You are lost on a desert island
with a sextant, a chronometer, a carrier pigeon,
and your copy of Smart's Spherical Astronomy.
Explain how you will save yourself.
(Assume that the chronometer is keeping GMT,
and that you know the date.)

Step 1: determine your latitude.
There are (at least) two possible techniques.

1. Measure the altitude of Polaris above the northern horizon, using the sextant.
This is approximately equal to your latitude.
(Polaris, the "North Star", lies very close to the North Celestial Pole.)

There are various problems with this.
     Firstly, if you are in the southern hemisphere, Polaris will be below the horizon!
     Secondly, you need to carry out the measurement in nautical twilight,
while it is still light enough to see the horizon,
and Polaris is only a second-magnitude star,
so it may not appear bright enough to measure accurately.
     Thirdly, Polaris does not lie exactly at the North Celestial Pole,
so your result could be nearly 1 degree in error.

2. So, as an alternative,
measure the altitude of the Sun at midday, using the sextant.

Knowing the date, calculate the declination of the Sun
(it varies sinusoidally,
with a period of 1 year starting at the spring equinox,
and an amplitude of 23.4 degrees.)

The midday altitude, when the Sun is on the local meridian,
is composed of:
the height of the celestial equator above the southern horizon (equal to the co-latitude)
plus the height of the Sun above the celestial equator (its declination).
(If you are in the southern hemisphere,
the celestial equator will be closer to the northern horizon;
in this case its distance from the southern horizon, the co-latitude,
will be greater than 90°.)
Knowing the altitude and the solar declination,
calculate the co-latitude and hence the latitude.

If the sextant can be read to an accuracy of a few arc-minutes,
you should correct your reading for refraction.
The apparent zenith angle of an object z' is greater than its true zenith angle z
by the value k tan(z'), where k is approximately 1 arc-minute.

Step 2: Determine your longitude.
Again there are (at least) two possible techniques.

1. During nautical twilight,
if you can locate a star whose celestial coordinates you know,
measure its altitude above the horizon using the sextant,
and note the time (GMT) using the chronometer.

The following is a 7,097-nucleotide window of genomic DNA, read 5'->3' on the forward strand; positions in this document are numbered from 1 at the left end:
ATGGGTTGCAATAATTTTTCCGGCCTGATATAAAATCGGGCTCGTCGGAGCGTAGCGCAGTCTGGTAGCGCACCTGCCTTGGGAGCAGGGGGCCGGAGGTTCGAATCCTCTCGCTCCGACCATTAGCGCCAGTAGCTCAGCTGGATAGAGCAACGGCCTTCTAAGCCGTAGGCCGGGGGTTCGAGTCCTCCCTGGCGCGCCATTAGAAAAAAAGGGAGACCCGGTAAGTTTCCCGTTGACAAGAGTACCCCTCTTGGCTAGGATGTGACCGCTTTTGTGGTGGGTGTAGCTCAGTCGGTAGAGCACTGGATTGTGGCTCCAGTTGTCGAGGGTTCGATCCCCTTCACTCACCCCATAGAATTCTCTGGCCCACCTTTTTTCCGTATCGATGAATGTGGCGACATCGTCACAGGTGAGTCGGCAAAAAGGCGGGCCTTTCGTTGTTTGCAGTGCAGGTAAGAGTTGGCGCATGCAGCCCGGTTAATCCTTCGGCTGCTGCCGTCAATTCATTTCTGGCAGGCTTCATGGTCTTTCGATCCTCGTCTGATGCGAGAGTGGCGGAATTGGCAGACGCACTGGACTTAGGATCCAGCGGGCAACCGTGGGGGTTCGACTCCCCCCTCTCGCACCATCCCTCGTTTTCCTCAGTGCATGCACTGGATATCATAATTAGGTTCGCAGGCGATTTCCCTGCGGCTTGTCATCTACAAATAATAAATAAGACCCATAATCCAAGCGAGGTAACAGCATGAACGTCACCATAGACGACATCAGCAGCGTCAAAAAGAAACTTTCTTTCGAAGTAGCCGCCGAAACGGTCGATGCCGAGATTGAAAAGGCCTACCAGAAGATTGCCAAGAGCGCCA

Knowing the star's altitude, its declination, and your latitude (previously determined),
calculate its Hour Angle
by applying the cosine rule to "the" Astronomical Triangle.

Knowing the star's Right Ascension,
calculate the local sidereal time of the observation
(Local Hour Angle = Local Sidereal Time - Right Ascension).

Knowing the date,
calculate the Greenwich Sidereal Time
corresponding to the Greenwich Mean Time of the observation.
GST is equal to GMT at the autumn equinox,
and GST runs faster than GMT by one day in 365.25 days.

The difference between the Local Sidereal Time (from your observation)
and Greenwich Sidereal Time (from the chronometer)
is your longitude east or west of Greenwich.

2. Failing a star with known coordinates, use the Sun.
Note the time (GMT) when it reaches its greatest altitude:
this is midday, Local Apparent Time.

Use the formulae given in Smart's Spherical Astronomy
to calculate the Equation of Time on that date.
(Or derive it from first principles:
allow firstly for the non-uniform motion of the Sun around the ecliptic (Kepler's Second Law);
then allow for the fact that the ecliptic is tilted to the equator.)

Add or subtract the Equation of Time to your Local Apparent Time,
to obtain Local Mean Time.
The difference between Local Mean Time and GMT
is your longitude east or west of Greenwich.

Step 3:
Tear a strip of paper from the title-page of Smart's Spherical Astronomy
to write a message giving your latitude and longitude.
Launch it by carrier-pigeon and wait to be rescued!

This question formed part of the final exam at UCLA in 1961.
(Trimble, V., "The Observatory" 118, 32, 1998).

Back to "Final exercise".